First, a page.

Sophia Goes to the Endocrinologist

by Leighann on August 26, 2010

American Girl Doll

Image courtesy

The Christmas Gift

One weekend my mother, my daughter, and I headed to Chicago to spend the day. Her grandmother had wanted to buy her an American Girl doll for her Christmas present.

When Q came to the case of 20 or so Just Like Me dolls, she quickly picked out the one that she thought looked, well, just like her.

That night as she and the doll sat on the couch in their matching pajamas, ready for bed, Q said about her new doll she named Sophia:

She looks just like me.
She’s a super hero just like me.
She’s fast and strong just like me.
She has diabetes just like me.

Since then, Sophia, along with Rufus and her super hero bear, have been subjected to countless blood sugar checks, injections, and check ups at home.

The Doctor Visit

As we packed for our most recent trip to the endocrinologist (remember it’s 200 miles each way!), she said it was important for Sophia to come along. After all, she has diabetes and needs to see the doctor, too.

After the nurse took a big drop of blood for the A1c test and measured Q’s height and weight, she did the same for Sophia.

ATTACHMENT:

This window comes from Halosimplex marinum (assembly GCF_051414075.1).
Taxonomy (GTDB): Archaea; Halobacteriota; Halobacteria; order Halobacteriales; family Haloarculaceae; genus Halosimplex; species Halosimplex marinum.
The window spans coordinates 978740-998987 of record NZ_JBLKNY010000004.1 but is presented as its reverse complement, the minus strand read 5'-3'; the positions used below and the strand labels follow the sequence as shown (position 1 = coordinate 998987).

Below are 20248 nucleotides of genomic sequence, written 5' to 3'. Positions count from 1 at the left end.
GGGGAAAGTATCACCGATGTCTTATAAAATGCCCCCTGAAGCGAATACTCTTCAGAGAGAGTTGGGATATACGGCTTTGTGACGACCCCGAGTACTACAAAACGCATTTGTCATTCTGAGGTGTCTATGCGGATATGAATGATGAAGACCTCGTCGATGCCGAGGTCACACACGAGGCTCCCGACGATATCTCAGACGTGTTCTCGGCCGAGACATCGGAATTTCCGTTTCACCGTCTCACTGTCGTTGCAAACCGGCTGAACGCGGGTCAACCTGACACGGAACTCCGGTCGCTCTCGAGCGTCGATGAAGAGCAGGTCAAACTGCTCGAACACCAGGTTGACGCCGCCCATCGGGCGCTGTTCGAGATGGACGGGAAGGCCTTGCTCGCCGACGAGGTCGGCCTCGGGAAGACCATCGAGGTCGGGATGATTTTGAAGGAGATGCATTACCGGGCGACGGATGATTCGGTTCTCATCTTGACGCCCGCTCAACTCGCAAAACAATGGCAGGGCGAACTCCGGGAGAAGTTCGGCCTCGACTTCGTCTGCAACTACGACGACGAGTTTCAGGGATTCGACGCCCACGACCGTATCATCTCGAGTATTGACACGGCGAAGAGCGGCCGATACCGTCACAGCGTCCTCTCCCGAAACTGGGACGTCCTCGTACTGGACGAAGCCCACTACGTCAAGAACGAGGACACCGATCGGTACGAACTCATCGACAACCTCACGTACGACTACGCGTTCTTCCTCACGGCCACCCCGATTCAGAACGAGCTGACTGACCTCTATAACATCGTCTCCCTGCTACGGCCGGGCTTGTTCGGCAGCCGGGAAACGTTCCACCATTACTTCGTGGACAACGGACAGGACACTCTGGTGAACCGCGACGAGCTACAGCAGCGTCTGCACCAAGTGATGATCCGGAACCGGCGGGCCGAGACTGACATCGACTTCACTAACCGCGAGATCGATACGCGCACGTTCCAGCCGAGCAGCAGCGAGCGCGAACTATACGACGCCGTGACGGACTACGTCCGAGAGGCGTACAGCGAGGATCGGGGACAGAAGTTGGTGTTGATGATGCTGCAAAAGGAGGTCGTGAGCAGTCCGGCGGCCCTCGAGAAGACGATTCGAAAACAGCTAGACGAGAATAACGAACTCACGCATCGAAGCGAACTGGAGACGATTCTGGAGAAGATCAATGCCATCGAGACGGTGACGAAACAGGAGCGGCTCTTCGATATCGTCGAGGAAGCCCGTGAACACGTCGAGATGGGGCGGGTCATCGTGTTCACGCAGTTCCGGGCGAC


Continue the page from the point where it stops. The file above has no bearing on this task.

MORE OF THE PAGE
After the nurse took Q’s blood pressure and listened to her heartbeat, she did the same for Sophia.

When the doctor came in she asked if her doll was here for an appointment too. Q responded by saying that Sophia has diabetes this week. Sometimes she has diabetes, but sometimes she doesn’t.

After the doctor gave Q the once-over, Sophia got a once-over, too.

Role Play

I think it’s important for younger children to role play and have dolls or stuffed animals that have diabetes too. It’s true that children need someone to identify with since the majority of their friends do not have diabetes (thankfully).

When we upgrade meters, I give her the old one. I give her empty test strip vials and the old insulin pens. Her diabetes supply bag for her dolls includes logbooks. The animals get once overs with the real stethoscope that the nurses kindly gave her in the hospital at diagnosis.

She helps manage their diabetes.


If your newly diagnosed child has not received the Bag of Hope which includes Rufus, request one right away. You only have three months.

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